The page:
- ensure that, on linking of myGov accounts to the ATO, the existing address for correspondence is not overridden where the taxpayer uses a BAS or tax agent.
- Work is already underway in this area, including working with the Digital Transformation Agency.
- We will engage with stakeholders to improve myGov’s notification about mail preferences, including improved provision of information about what mail has been sent. The ATO will recommend that these improvements include automatic notification to a client’s BAS or tax agent when an address is updated. We will also progress an improved communication preference tool for tax agents.
The ATO will explore where improvements can be made to call centre scripting.
The ATO already contacts taxpayers, or their authorised representative, using a range of addresses and channels, such as SMS, phone or paper.
3.43 Stakeholders have observed instances where the ATO systems simultaneously issue multiple PAYG instalment Activity Statements each corresponding to a particular past period but with the same due date for payment, adversely impacting taxpayers’ cash flows.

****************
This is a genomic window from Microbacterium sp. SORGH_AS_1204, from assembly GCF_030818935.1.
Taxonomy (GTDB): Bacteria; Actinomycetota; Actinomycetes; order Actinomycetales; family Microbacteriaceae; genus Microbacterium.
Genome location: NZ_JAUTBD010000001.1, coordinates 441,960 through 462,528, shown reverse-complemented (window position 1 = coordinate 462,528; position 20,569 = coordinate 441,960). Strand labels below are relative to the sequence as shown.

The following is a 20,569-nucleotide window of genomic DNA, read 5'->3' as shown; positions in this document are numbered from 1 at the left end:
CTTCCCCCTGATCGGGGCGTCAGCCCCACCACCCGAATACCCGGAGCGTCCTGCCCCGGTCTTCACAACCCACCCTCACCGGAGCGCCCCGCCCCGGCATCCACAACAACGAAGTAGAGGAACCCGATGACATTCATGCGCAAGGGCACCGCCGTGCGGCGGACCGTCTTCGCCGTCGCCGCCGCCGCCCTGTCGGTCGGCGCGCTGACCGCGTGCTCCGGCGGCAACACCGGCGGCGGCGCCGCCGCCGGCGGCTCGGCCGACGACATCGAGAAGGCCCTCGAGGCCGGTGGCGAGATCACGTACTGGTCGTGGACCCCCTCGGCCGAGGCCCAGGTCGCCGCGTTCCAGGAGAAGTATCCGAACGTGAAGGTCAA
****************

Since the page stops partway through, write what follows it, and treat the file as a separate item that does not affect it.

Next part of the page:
3.44 The ATO has advised the IGT that the above issue occurs where an outdated address for a taxpayer is subsequently updated with hitherto incorrectly addressed ATO correspondence being reissued to the updated address. Correspondence requiring payment are reissued with an appropriate extension to the due date for payment. The length of any such extension is at the discretion of the issuing officer.
3.45 The ATO has also explained that the above issue will occur where the ATO cancels a taxpayer’s ABN, but there is a delay in cancelling their GST registration.